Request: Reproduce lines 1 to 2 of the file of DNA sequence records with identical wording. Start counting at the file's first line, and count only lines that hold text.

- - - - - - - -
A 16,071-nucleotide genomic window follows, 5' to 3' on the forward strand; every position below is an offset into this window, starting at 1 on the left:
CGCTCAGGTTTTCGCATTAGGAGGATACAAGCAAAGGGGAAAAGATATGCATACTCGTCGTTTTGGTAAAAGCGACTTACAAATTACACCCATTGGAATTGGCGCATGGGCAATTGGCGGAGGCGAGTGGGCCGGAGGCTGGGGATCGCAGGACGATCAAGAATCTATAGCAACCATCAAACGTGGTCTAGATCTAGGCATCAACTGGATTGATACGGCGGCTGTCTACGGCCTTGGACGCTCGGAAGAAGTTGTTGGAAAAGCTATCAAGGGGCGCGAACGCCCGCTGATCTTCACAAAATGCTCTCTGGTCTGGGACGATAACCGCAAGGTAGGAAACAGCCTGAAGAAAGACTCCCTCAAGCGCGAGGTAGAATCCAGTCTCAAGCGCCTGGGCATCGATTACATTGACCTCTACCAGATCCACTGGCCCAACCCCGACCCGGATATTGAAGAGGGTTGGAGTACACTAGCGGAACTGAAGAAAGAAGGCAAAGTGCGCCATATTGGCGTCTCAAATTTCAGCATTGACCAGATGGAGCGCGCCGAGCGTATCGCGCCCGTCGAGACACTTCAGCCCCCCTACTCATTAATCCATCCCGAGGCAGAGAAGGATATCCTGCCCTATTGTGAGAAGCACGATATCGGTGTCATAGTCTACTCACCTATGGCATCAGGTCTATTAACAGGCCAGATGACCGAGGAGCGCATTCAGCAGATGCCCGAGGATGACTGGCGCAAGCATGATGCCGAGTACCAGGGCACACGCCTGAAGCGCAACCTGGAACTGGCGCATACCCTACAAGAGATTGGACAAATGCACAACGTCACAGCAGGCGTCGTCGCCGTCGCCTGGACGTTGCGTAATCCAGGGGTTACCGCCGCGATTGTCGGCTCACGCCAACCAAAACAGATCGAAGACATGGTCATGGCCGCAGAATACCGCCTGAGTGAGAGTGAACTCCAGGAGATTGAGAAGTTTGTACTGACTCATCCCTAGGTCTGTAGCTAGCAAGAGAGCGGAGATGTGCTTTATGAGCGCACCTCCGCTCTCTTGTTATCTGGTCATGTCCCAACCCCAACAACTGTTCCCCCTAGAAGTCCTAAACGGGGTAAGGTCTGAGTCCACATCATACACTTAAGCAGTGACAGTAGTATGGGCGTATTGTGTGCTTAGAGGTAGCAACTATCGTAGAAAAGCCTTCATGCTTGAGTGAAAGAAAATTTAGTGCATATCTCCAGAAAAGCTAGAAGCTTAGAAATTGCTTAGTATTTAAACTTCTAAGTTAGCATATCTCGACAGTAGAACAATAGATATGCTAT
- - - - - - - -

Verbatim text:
A 16,071-nucleotide genomic window follows, 5' to 3' on the forward strand; every position below is an offset into this window, starting at 1 on the left:
CGCTCAGGTTTTCGCATTAGGAGGATACAAGCAAAGGGGAAAAGATATGCATACTCGTCGTTTTGGTAAAAGCGACTTACAAATTACACCCATTGGAATTGGCGCATGGGCAATTGGCGGAGGCGAGTGGGCCGGAGGCTGGGGATCGCAGGACGATCAAGAATCTATAGCAACCATCAAACGTGGTCTAGATCTAGGCATCAACTGGATTGATACGGCGGCTGTCTACGGCCTTGGACGCTCGGAAGAAGTTGTTGGAAAAGCTATCAAGGGGCGCGAACGCCCGCTGATCTTCACAAAATGCTCTCTGGTCTGGGACGATAACCGCAAGGTAGGAAACAGCCTGAAGAAAGACTCCCTCAAGCGCGAGGTAGAATCCAGTCTCAAGCGCCTGGGCATCGATTACATTGACCTCTACCAGATCCACTGGCCCAACCCCGACCCGGATATTGAAGAGGGTTGGAGTACACTAGCGGAACTGAAGAAAGAAGGCAAAGTGCGCCATATTGGCGTCTCAAATTTCAGCATTGACCAGATGGAGCGCGCCGAGCGTATCGCGCCCGTCGAGACACTTCAGCCCCCCTACTCATTAATCCATCCCGAGGCAGAGAAGGATATCCTGCCCTATTGTGAGAAGCACGATATCGGTGTCATAGTCTACTCACCTATGGCATCAGGTCTATTAACAGGCCAGATGACCGAGGAGCGCATTCAGCAGATGCCCGAGGATGACTGGCGCAAGCATGATGCCGAGTACCAGGGCACACGCCTGAAGCGCAACCTGGAACTGGCGCATACCCTACAAGAGATTGGACAAATGCACAACGTCACAGCAGGCGTCGTCGCCGTCGCCTGGACGTTGCGTAATCCAGGGGTTACCGCCGCGATTGTCGGCTCACGCCAACCAAAACAGATCGAAGACATGGTCATGGCCGCAGAATACCGCCTGAGTGAGAGTGAACTCCAGGAGATTGAGAAGTTTGTACTGACTCATCCCTAGGTCTGTAGCTAGCAAGAGAGCGGAGATGTGCTTTATGAGCGCACCTCCGCTCTCTTGTTATCTGGTCATGTCCCAACCCCAACAACTGTTCCCCCTAGAAGTCCTAAACGGGGTAAGGTCTGAGTCCACATCATACACTTAAGCAGTGACAGTAGTATGGGCGTATTGTGTGCTTAGAGGTAGCAACTATCGTAGAAAAGCCTTCATGCTTGAGTGAAAGAAAATTTAGTGCATATCTCCAGAAAAGCTAGAAGCTTAGAAATTGCTTAGTATTTAAACTTCTAAGTTAGCATATCTCGACAGTAGAACAATAGATATGCTAT